By Edward Mahurien / Managing Editor
In 1975, President Gerald Ford was entering his second year in office, a gallon of gasoline was 53 cents, the Vietnam War ended as Saigon fell to the communists and the Mini Grand Prix was first contested at LBCC.
However, after 38 years the final checkered flag apparently has been waved.Director of Student Life Anita Gibbins said she knew the decision she said was “made and agreed on by every member of Student Life” wouldn’t go over well with the students.The Office of Student Life decided to cancel the popular spring event. Lack of funding is not being used as the reason for the cancellation as the ASB has funded the event within its budget. Student Life says they don’t have the personnel to run the event.
“The staff are really stressed. They’re union employees and their contract says their hours should be from 8 a.m. to 5 p.m., but the truth is they work more,” Gibbins said. Considering teachers’ schedules and the race being largely a physical event that doesn’t promote leadership, Student Life decided something had to go, Gibbins said. Jeri Carter, who retired in 2007 after 20 years in charge of the PCC Student Life activities, strongly disagrees with Gibbins’ reasoning.
“How does it make sense that the MGP doesn’t create leadership skills? When you’re the captain of a race team you’ve got to get uniforms and organize practices on top of building a car. That teaches leadership. That’s what Student Life is all about,” Carter said. Carter, a long-time supporter of Student Life on the PCC, created the now defunct Mini-Mini Grand Prix exclusively at the PCC.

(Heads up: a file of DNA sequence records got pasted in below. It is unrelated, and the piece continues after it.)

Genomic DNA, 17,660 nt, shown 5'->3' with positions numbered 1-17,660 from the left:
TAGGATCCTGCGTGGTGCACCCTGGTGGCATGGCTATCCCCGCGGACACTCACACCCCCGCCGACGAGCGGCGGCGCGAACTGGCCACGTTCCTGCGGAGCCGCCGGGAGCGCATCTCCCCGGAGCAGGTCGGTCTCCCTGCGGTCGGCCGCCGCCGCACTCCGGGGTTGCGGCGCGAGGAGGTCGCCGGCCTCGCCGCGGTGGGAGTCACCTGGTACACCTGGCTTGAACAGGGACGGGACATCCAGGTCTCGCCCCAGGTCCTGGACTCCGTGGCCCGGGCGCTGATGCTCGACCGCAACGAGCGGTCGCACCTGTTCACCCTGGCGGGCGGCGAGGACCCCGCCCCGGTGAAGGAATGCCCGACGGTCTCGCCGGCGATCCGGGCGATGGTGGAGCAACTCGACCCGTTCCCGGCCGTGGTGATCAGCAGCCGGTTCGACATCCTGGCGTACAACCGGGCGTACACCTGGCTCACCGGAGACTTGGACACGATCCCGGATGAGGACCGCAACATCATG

“You take a bunch of aviation, automotive, sheet metal and welding guys and get them all hyped up. At first we borrowed cars from the LAC and it really took off. The Mini-Mini Grand Prix exclusively included the PCC. The Board of Trustees and the president would come out and flag the races,” Carter said. The Mini-Mini Grand Prix is gone and those students and programs Carter speaks about are now gone as well. The annual LAC event drew hundreds of students, employees and community members. Participants, largely from the clubs on campus, spend countless hours building and modifying homemade push carts made especially for the event.
Contestants navigate their carts around a track lined with hay bales making several turns, and crashes, before crossing the finish line. In the past the event has included a Chili Cook-off, a classic car show and live bands as part of the festivities.
The Men of Aztlan have dominated the Mini Grand Prix in recent years and Diego Navarro, Student Senate representative for the club, sees the competition as an integral part of club recruitment. Responding to claims of lack of staffing, Navarro offered to ease the burden of the staff by enlisting more students in the organizing process. “I think if we got students and teachers to help organize it, we wouldn’t have a problem,”
“It’s embedded in the school’s tradition,” Navarro said. Last year’s coordinator and ASB Cabinet adviser Derek Oriee is also unhappy to see the event go away. With an increased schedule, Oriee was unable to coordinate the event this year.
“I’m a traditionalist so it’s hard for me to see any tradition go away. It helps keep the school together as far as Student Life is concerned,” said Oriee, who participated as a student. He knows not many students are aware of the cancellation, but he’s sure their reactions are coming. If Facebook is any indication the reaction will be strong. A post by the Viking to Facebook has drawn dozens of angry responses from students.